This is the story about a huge company ZZ2 in South Africa which produces around 50% of all the tomatoes sold in the country. In addition to tomatoes, ZZ2 also grows avocados, almonds, apples, blueberries, cherries, dates, mangos, onions, pears and stone fruit. ZZ2 currently cultivates 3,000 hectares per year and employs 9,500 people and yet by the late 1990s, ZZ2 was facing a crisis. Its industrial farming practices were increasingly demanding more inputs while generating declining returns. How to turn the company’s fortunes? They began with a focus on soil health and expanding to an ecosystems approach to use natural resources most efficiently steering away from conventional agriculture to a system that seeks to farm in harmony with nature.
1st challenge: Learn to work with nature, not against it.
So, company leaders traveled far and wide looking for possible solutions – to a natural farming center and to organic farms to experimenting using essential oils to planting herbs between crop rows. ZZ2’s path involved much trial and error. “It wasn’t a clear process of ‘there’s problem, let’s solve it.’ It was more a process of ‘let’s play around here and see what works’, “Nothing was too strange or too weird.”
The 2nd solution: Sustainability begins with the soil.
And the 1st solution was Effective Microorganisms, a culture of beneficial yeasts and bacteria discovered by Japanese researchers that work together to facilitate the building of healthy, living soil. Research suggests that EM cultures can fertilize the soil as well as suppress soil-borne pathogens, decompose organic matter more quickly and increase nutrient availability, among other benefits. Simply put, ZZ2 started using nature as its teacher and inspiration beginning with a focus on soil health – but does not end there. By applying compost and other biological products to the soil, the company was able to kickstart soil health again. “It starts with the soil. Without the soil, you can’t produce a healthy, nutritious crop,” Ultimately, ZZ2 began applying compost to all of its acreages building its own plant to produce compost from natural waste products. Initially making and applying compost is more expensive than using the usual nitrogen, phosphorus and potassium soil fertilizer but over the years you start seeing the value, benefits that you can’t attach a dollar value to. You get beneficial soil microbes, increased water retention, increased organic matter, more resilience of the plants.”– the compost induces systemic resistance to diseases in the plant.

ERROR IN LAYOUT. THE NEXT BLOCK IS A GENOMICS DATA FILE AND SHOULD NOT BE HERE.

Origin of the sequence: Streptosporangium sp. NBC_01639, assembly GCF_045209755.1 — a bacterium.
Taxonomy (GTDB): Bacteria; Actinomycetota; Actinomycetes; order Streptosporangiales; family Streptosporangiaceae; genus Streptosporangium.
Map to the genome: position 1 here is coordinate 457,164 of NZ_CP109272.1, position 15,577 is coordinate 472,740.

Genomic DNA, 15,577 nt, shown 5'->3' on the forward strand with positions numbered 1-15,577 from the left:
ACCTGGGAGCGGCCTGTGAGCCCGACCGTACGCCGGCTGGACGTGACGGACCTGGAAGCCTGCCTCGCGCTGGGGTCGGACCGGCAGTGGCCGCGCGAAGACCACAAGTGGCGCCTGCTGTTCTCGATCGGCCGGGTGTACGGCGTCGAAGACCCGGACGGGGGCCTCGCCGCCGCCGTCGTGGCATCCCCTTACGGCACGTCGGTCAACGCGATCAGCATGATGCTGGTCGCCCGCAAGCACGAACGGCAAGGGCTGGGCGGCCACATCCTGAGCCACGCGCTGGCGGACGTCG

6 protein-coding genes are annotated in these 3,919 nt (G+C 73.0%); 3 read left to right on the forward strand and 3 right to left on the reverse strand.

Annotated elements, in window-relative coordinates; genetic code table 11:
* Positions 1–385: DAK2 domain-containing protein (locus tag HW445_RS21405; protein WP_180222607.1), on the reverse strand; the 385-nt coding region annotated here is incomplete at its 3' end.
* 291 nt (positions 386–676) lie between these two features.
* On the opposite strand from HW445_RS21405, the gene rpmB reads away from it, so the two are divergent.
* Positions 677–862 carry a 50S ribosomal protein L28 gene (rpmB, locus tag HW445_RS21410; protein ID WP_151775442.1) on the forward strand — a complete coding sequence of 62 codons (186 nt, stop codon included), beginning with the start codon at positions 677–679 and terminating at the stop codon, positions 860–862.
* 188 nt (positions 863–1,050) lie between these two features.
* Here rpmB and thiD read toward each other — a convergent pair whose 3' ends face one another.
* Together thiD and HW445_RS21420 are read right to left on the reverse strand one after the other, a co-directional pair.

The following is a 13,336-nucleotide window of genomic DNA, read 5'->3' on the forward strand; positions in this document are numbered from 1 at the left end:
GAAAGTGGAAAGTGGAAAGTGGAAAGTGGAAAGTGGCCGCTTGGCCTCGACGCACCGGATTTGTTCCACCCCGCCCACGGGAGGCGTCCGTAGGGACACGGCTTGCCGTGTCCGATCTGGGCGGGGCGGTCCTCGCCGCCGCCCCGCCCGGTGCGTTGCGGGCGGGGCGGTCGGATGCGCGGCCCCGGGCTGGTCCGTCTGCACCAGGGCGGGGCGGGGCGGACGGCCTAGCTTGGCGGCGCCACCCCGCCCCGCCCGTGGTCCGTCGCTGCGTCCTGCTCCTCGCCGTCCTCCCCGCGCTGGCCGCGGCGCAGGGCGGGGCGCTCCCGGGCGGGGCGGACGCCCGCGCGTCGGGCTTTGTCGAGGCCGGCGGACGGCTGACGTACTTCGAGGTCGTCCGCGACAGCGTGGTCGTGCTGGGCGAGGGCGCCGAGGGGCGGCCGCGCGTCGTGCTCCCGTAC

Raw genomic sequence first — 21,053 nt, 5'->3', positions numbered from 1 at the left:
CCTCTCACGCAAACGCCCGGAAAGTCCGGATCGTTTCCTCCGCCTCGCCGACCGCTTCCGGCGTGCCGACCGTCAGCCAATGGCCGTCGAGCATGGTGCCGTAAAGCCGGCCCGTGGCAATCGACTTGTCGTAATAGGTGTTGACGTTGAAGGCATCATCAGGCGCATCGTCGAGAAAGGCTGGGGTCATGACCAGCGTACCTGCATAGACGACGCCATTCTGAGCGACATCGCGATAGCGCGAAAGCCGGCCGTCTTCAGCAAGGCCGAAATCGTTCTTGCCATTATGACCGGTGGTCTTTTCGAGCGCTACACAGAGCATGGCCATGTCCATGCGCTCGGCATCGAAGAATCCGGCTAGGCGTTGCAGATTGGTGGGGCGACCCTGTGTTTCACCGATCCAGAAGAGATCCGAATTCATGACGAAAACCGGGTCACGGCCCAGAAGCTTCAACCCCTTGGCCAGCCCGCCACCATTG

ZZ2 has seen exponential growth in crop yields since moving away from inorganic chemistry to natural remedies.
“Nowadays, we think very, very broadly. Our focus was initially on soil health, now we’re thinking at a landscape scale,” If you can harness the insights and principles [of an ecosystem], you can use them.” To produce good, healthy fruit requires not only healthy soil, but also water – so an ecosystems approach requires that the company work to protect the mountain that provides the catchment area that feeds the local river. Similarly, ZZ2 must work to protect the natural landscape from loss of biodiversity and pollution that would affect the overall climate of its growing areas.
“We strive to produce a nutrient-rich product that at the end of the day benefits our consumer. That’s adding value, we want to add value all the time.